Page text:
According to a survey commissioned by Shred-it earlier this year, data security is not one of the top concerns of SMEs. In fact, 59.8% do not believe that data loss will affect their business.
Most concerning is that these business owners perhaps do not understand that loss of data could have difficult consequences for their company. The loss for a large company could stretch into millions of pounds, while small businesses have been known to go bankrupt or suffer severe financial losses which can jeopardise their future
success. Despite these impending consequences it is evident that too many enterprises are complacent when it comes to data security. Consequently, they are still not implementing the appropriate procedures to protect their confidential data stored on backup mediums.
It is increasingly apparent that businesses require new solutions to protect their corporate data. With so many examples of data loss from tape backups, enterprises need higher levels of security, automation, recovery and scalability to keep their data safe. This has been highlighted by several incidents that have occurred within the last 12 months, in which unencrypted tape backups have been lost or stolen.
Let’s consider, for example, the loss of two unencrypted backup tapes containing 1.4 million customers’ personal records at a Yorkshire-based finance company, Cattles Limited in late November 2011. The company in question specialises in personal loans and debt recovery, therefore dealing with a huge amount of sensitive data. This particular incident poses this particular question: why are so many companies still backing up data onto tapes without encryption, instead of using other, more secure methods, such as encrypted online backup services?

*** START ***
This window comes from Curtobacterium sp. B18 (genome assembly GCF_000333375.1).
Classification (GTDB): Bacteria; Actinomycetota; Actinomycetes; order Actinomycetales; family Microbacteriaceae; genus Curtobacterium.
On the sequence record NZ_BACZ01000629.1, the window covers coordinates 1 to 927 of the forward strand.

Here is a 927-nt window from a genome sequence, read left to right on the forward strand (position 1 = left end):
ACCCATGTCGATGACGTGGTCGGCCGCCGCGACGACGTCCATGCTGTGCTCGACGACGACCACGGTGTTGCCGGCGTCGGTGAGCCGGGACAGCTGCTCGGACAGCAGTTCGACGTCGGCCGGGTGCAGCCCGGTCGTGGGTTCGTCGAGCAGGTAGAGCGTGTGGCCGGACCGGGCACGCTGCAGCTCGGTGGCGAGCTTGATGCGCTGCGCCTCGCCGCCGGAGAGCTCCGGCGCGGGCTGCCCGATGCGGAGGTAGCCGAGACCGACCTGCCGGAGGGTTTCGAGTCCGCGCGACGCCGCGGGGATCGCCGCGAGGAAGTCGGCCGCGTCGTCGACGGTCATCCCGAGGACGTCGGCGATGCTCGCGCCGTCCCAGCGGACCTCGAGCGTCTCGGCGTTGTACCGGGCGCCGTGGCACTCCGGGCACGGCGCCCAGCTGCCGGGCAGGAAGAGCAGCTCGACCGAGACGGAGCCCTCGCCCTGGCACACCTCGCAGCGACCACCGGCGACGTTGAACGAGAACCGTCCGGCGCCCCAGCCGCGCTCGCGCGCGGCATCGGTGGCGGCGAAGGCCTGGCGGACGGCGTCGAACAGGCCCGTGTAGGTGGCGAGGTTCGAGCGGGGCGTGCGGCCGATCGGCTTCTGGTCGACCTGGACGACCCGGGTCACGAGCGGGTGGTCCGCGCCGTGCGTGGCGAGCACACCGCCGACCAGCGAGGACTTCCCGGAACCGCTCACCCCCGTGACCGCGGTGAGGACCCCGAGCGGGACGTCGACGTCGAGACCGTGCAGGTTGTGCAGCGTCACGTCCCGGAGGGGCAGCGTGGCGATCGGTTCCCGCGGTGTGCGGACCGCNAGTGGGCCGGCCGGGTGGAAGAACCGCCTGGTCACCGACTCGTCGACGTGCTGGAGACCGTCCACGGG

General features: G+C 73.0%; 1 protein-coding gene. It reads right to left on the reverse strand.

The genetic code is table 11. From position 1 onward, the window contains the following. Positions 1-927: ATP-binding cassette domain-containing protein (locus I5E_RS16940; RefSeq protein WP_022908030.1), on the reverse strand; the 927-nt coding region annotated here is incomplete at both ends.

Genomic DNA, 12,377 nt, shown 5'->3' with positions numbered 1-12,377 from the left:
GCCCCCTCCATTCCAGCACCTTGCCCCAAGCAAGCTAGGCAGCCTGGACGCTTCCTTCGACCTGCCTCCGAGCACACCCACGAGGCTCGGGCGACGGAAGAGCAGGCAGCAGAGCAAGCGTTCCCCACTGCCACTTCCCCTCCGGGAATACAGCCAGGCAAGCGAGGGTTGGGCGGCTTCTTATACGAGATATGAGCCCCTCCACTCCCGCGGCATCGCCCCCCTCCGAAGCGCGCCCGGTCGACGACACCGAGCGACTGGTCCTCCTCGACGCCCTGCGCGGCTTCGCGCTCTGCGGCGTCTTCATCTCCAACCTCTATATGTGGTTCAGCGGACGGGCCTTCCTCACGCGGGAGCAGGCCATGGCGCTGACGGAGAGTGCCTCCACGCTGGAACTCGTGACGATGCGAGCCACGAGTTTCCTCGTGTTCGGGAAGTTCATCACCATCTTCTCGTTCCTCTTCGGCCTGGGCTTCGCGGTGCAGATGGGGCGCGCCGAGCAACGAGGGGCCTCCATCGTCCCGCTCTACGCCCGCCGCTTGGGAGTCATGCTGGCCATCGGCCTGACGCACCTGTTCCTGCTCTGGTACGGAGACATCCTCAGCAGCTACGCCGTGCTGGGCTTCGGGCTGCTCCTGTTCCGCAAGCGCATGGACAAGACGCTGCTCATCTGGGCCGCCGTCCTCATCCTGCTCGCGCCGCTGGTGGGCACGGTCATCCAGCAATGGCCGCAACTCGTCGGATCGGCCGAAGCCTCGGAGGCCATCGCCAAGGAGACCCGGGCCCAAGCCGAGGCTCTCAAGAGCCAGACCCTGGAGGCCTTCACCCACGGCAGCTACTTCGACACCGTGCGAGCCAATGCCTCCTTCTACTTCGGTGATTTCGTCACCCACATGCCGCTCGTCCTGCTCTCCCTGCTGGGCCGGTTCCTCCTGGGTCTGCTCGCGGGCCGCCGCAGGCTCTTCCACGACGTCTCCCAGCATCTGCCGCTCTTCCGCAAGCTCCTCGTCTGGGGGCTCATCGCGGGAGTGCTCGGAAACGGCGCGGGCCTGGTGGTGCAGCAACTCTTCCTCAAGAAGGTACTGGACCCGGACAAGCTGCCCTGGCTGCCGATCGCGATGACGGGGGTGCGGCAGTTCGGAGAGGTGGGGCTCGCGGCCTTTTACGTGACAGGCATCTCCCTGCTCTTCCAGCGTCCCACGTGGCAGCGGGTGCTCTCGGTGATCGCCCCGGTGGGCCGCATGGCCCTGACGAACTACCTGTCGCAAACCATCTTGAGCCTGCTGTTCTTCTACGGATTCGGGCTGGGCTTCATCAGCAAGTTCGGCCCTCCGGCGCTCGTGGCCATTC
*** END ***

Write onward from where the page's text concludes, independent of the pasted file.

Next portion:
Backup tapes are also an easy target for thieves as the Cord Blood Registry discovered. The San Francisco based company were victims of data theft when unencrypted data storage tapes and a laptop were stolen from an employee’s car in December 2010. This lead to the company having to notify 300,000 people that their data may have fallen into the wrong hands. This again should serve as a warning to other businesses that are still reliant on unencrypted tape backups.
Following the theft of an unencrypted laptop containing the names, addresses, dates of birth and schools attended by 100 young people in October 2011, Newcastle council were criticised by Sally-Anne Poole, acting head of enforcement at the Information Commissioners Office (ICO), for not using encrypted devices to secure their data.
“Encryption is a basic procedure and an inexpensive way to ensure that information is kept secure. But, to their detriment, not enough data handlers are making use of it,” she said.
Many online backup solutions use encryptions as standard while transmitting the customer’s data over a secure connection, effectively eliminating the chance of both theft and interception. This has become an industry standard for online backup solutions. Although tape backup providers sometimes use encryption, there is still the possibility of the tapes themselves being lost or incorrectly archived during transport. This then makes restores difficult if not impossible. By nature, many online backup solutions eradicate are specifically built to mitigate these difficulties, sometimes completely, so recoverability can always be depended upon.
Is your backup data adequately protected?